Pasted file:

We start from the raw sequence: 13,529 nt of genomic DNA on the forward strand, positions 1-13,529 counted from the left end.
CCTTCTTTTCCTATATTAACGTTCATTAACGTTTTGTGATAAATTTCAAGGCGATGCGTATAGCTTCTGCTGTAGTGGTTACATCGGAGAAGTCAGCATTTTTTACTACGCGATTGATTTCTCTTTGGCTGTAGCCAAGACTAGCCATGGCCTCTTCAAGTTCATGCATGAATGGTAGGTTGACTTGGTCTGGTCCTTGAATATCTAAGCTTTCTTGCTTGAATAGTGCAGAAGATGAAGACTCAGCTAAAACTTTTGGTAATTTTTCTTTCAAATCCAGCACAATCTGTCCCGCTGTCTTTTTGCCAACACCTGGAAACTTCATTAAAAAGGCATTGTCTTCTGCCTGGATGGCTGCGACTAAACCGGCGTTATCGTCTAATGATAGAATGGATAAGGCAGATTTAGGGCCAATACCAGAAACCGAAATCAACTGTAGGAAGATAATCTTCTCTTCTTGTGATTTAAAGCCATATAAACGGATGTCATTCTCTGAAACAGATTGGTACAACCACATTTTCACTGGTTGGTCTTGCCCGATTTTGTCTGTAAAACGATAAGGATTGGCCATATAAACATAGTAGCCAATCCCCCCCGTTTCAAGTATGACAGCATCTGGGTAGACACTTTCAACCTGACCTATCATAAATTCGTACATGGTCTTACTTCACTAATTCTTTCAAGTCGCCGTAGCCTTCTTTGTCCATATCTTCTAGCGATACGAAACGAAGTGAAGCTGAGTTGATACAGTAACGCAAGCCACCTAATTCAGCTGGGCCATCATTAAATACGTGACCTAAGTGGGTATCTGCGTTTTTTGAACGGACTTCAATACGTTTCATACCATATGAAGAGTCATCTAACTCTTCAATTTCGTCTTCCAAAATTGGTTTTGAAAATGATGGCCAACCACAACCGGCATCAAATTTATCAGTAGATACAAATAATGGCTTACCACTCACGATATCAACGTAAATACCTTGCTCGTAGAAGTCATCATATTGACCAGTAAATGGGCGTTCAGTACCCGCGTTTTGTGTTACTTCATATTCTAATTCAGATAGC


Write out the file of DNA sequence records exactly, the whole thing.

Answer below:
We start from the raw sequence: 13,529 nt of genomic DNA on the forward strand, positions 1-13,529 counted from the left end.
CCTTCTTTTCCTATATTAACGTTCATTAACGTTTTGTGATAAATTTCAAGGCGATGCGTATAGCTTCTGCTGTAGTGGTTACATCGGAGAAGTCAGCATTTTTTACTACGCGATTGATTTCTCTTTGGCTGTAGCCAAGACTAGCCATGGCCTCTTCAAGTTCATGCATGAATGGTAGGTTGACTTGGTCTGGTCCTTGAATATCTAAGCTTTCTTGCTTGAATAGTGCAGAAGATGAAGACTCAGCTAAAACTTTTGGTAATTTTTCTTTCAAATCCAGCACAATCTGTCCCGCTGTCTTTTTGCCAACACCTGGAAACTTCATTAAAAAGGCATTGTCTTCTGCCTGGATGGCTGCGACTAAACCGGCGTTATCGTCTAATGATAGAATGGATAAGGCAGATTTAGGGCCAATACCAGAAACCGAAATCAACTGTAGGAAGATAATCTTCTCTTCTTGTGATTTAAAGCCATATAAACGGATGTCATTCTCTGAAACAGATTGGTACAACCACATTTTCACTGGTTGGTCTTGCCCGATTTTGTCTGTAAAACGATAAGGATTGGCCATATAAACATAGTAGCCAATCCCCCCCGTTTCAAGTATGACAGCATCTGGGTAGACACTTTCAACCTGACCTATCATAAATTCGTACATGGTCTTACTTCACTAATTCTTTCAAGTCGCCGTAGCCTTCTTTGTCCATATCTTCTAGCGATACGAAACGAAGTGAAGCTGAGTTGATACAGTAACGCAAGCCACCTAATTCAGCTGGGCCATCATTAAATACGTGACCTAAGTGGGTATCTGCGTTTTTTGAACGGACTTCAATACGTTTCATACCATATGAAGAGTCATCTAACTCTTCAATTTCGTCTTCCAAAATTGGTTTTGAAAATGATGGCCAACCACAACCGGCATCAAATTTATCAGTAGATACAAATAATGGCTTACCACTCACGATATCAACGTAAATACCTTGCTCGTAGAAGTCATCATATTGACCAGTAAATGGGCGTTCAGTACCCGCGTTTTGTGTTACTTCATATTCTAATTCAGATAGC